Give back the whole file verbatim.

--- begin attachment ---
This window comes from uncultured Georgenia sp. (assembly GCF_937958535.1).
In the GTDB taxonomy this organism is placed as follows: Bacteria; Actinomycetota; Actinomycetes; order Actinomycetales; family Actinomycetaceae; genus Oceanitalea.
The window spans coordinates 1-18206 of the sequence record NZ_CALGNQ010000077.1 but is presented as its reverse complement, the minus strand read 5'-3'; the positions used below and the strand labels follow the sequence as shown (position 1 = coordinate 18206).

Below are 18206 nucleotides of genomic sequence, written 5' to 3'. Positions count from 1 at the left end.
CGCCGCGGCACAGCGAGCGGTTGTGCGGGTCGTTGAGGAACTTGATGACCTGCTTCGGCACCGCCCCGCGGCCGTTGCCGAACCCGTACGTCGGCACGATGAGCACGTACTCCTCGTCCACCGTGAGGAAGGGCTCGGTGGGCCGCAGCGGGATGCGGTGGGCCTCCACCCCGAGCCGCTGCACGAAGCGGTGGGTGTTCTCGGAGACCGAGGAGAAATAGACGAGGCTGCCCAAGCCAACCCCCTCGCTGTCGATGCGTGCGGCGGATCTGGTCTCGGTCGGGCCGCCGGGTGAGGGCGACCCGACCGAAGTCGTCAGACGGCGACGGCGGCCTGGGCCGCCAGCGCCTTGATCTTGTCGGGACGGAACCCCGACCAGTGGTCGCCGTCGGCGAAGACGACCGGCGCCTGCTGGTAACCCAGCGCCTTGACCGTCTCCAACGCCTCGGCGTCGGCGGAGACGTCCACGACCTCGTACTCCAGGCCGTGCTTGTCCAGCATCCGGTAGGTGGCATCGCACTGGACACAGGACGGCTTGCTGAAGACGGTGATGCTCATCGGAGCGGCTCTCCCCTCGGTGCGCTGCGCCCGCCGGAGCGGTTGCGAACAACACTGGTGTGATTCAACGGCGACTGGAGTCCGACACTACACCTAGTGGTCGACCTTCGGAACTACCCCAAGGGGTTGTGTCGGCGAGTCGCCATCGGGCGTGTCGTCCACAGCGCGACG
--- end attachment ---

This window comes from uncultured Georgenia sp. (assembly GCF_937958535.1).
In the GTDB taxonomy this organism is placed as follows: Bacteria; Actinomycetota; Actinomycetes; order Actinomycetales; family Actinomycetaceae; genus Oceanitalea.
The window spans coordinates 1-18206 of the sequence record NZ_CALGNQ010000077.1 but is presented as its reverse complement, the minus strand read 5'-3'; the positions used below and the strand labels follow the sequence as shown (position 1 = coordinate 18206).

Below are 18206 nucleotides of genomic sequence, written 5' to 3'. Positions count from 1 at the left end.
CGCCGCGGCACAGCGAGCGGTTGTGCGGGTCGTTGAGGAACTTGATGACCTGCTTCGGCACCGCCCCGCGGCCGTTGCCGAACCCGTACGTCGGCACGATGAGCACGTACTCCTCGTCCACCGTGAGGAAGGGCTCGGTGGGCCGCAGCGGGATGCGGTGGGCCTCCACCCCGAGCCGCTGCACGAAGCGGTGGGTGTTCTCGGAGACCGAGGAGAAATAGACGAGGCTGCCCAAGCCAACCCCCTCGCTGTCGATGCGTGCGGCGGATCTGGTCTCGGTCGGGCCGCCGGGTGAGGGCGACCCGACCGAAGTCGTCAGACGGCGACGGCGGCCTGGGCCGCCAGCGCCTTGATCTTGTCGGGACGGAACCCCGACCAGTGGTCGCCGTCGGCGAAGACGACCGGCGCCTGCTGGTAACCCAGCGCCTTGACCGTCTCCAACGCCTCGGCGTCGGCGGAGACGTCCACGACCTCGTACTCCAGGCCGTGCTTGTCCAGCATCCGGTAGGTGGCATCGCACTGGACACAGGACGGCTTGCTGAAGACGGTGATGCTCATCGGAGCGGCTCTCCCCTCGGTGCGCTGCGCCCGCCGGAGCGGTTGCGAACAACACTGGTGTGATTCAACGGCGACTGGAGTCCGACACTACACCTAGTGGTCGACCTTCGGAACTACCCCAAGGGGTTGTGTCGGCGAGTCGCCATCGGGCGTGTCGTCCACAGCGCGACG